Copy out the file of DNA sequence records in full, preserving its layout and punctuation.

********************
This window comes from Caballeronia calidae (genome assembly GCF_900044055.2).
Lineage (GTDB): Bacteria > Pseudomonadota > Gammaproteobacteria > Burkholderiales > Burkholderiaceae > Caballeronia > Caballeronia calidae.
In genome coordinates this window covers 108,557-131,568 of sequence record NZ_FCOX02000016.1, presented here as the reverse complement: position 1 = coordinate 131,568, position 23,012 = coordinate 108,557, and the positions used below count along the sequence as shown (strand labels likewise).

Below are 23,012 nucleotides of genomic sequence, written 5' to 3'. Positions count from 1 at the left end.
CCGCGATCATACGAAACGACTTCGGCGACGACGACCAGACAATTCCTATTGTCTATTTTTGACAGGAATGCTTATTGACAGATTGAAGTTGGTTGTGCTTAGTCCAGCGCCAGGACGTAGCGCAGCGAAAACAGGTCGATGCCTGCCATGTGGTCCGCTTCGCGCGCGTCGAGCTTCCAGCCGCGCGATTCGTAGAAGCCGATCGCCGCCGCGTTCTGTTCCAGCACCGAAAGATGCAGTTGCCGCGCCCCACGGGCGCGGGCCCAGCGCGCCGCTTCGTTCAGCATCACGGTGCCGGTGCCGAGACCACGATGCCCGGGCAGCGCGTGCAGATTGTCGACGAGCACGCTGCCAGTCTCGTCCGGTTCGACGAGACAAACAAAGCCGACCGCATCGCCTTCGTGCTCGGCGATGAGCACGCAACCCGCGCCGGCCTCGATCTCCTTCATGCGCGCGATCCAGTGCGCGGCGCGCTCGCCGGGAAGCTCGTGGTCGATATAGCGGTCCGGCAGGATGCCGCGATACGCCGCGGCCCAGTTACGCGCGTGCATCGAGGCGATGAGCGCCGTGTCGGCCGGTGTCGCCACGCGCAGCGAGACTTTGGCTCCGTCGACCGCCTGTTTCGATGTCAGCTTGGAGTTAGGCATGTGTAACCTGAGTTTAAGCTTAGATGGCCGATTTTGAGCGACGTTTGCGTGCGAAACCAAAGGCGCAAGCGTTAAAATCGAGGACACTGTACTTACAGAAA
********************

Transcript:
This window comes from Caballeronia calidae (genome assembly GCF_900044055.2).
Lineage (GTDB): Bacteria > Pseudomonadota > Gammaproteobacteria > Burkholderiales > Burkholderiaceae > Caballeronia > Caballeronia calidae.
In genome coordinates this window covers 108,557-131,568 of sequence record NZ_FCOX02000016.1, presented here as the reverse complement: position 1 = coordinate 131,568, position 23,012 = coordinate 108,557, and the positions used below count along the sequence as shown (strand labels likewise).

Below are 23,012 nucleotides of genomic sequence, written 5' to 3'. Positions count from 1 at the left end.
CCGCGATCATACGAAACGACTTCGGCGACGACGACCAGACAATTCCTATTGTCTATTTTTGACAGGAATGCTTATTGACAGATTGAAGTTGGTTGTGCTTAGTCCAGCGCCAGGACGTAGCGCAGCGAAAACAGGTCGATGCCTGCCATGTGGTCCGCTTCGCGCGCGTCGAGCTTCCAGCCGCGCGATTCGTAGAAGCCGATCGCCGCCGCGTTCTGTTCCAGCACCGAAAGATGCAGTTGCCGCGCCCCACGGGCGCGGGCCCAGCGCGCCGCTTCGTTCAGCATCACGGTGCCGGTGCCGAGACCACGATGCCCGGGCAGCGCGTGCAGATTGTCGACGAGCACGCTGCCAGTCTCGTCCGGTTCGACGAGACAAACAAAGCCGACCGCATCGCCTTCGTGCTCGGCGATGAGCACGCAACCCGCGCCGGCCTCGATCTCCTTCATGCGCGCGATCCAGTGCGCGGCGCGCTCGCCGGGAAGCTCGTGGTCGATATAGCGGTCCGGCAGGATGCCGCGATACGCCGCGGCCCAGTTACGCGCGTGCATCGAGGCGATGAGCGCCGTGTCGGCCGGTGTCGCCACGCGCAGCGAGACTTTGGCTCCGTCGACCGCCTGTTTCGATGTCAGCTTGGAGTTAGGCATGTGTAACCTGAGTTTAAGCTTAGATGGCCGATTTTGAGCGACGTTTGCGTGCGAAACCAAAGGCGCAAGCGTTAAAATCGAGGACACTGTACTTACAGAAA